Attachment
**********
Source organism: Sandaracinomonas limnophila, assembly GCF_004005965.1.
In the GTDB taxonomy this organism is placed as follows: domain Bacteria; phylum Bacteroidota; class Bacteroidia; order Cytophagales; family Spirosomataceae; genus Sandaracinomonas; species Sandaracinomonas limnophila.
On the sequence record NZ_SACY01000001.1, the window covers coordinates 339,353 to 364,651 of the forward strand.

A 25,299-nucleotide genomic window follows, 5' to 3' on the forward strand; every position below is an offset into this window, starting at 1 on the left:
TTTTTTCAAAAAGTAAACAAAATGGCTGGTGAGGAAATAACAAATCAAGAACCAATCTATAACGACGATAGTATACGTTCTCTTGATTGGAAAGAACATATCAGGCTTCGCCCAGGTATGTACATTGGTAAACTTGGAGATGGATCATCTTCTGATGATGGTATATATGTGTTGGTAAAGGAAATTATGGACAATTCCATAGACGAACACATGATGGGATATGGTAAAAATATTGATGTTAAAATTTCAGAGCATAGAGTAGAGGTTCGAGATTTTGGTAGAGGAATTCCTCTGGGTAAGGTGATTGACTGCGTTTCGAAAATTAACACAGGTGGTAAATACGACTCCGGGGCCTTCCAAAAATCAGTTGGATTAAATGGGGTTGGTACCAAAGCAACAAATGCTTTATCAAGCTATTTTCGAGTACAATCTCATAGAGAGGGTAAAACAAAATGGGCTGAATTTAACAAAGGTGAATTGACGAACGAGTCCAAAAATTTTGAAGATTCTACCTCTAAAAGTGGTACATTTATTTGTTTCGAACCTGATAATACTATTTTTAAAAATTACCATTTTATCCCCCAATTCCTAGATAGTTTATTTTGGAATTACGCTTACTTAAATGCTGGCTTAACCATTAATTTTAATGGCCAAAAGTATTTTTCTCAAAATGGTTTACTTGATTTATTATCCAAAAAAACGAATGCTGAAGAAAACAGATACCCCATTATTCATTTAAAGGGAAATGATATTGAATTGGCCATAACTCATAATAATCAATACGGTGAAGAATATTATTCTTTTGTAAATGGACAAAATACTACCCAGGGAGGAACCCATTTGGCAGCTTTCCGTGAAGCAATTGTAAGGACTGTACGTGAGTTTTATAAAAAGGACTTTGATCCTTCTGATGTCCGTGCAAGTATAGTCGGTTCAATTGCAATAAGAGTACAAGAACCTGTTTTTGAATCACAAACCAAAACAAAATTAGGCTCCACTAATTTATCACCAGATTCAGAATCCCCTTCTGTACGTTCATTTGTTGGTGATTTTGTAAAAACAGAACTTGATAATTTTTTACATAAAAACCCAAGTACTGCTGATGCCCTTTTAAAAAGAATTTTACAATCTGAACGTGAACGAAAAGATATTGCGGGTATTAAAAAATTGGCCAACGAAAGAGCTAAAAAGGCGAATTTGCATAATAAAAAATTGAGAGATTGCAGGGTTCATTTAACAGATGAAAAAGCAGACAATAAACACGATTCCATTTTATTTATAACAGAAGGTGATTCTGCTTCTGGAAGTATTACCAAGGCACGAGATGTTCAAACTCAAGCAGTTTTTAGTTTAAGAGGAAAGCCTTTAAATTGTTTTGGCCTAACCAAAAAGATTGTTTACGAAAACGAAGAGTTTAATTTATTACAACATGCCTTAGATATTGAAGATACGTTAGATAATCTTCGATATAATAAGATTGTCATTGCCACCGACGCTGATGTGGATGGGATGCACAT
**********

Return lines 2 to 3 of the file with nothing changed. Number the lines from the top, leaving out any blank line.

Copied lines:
In the GTDB taxonomy this organism is placed as follows: domain Bacteria; phylum Bacteroidota; class Bacteroidia; order Cytophagales; family Spirosomataceae; genus Sandaracinomonas; species Sandaracinomonas limnophila.
On the sequence record NZ_SACY01000001.1, the window covers coordinates 339,353 to 364,651 of the forward strand.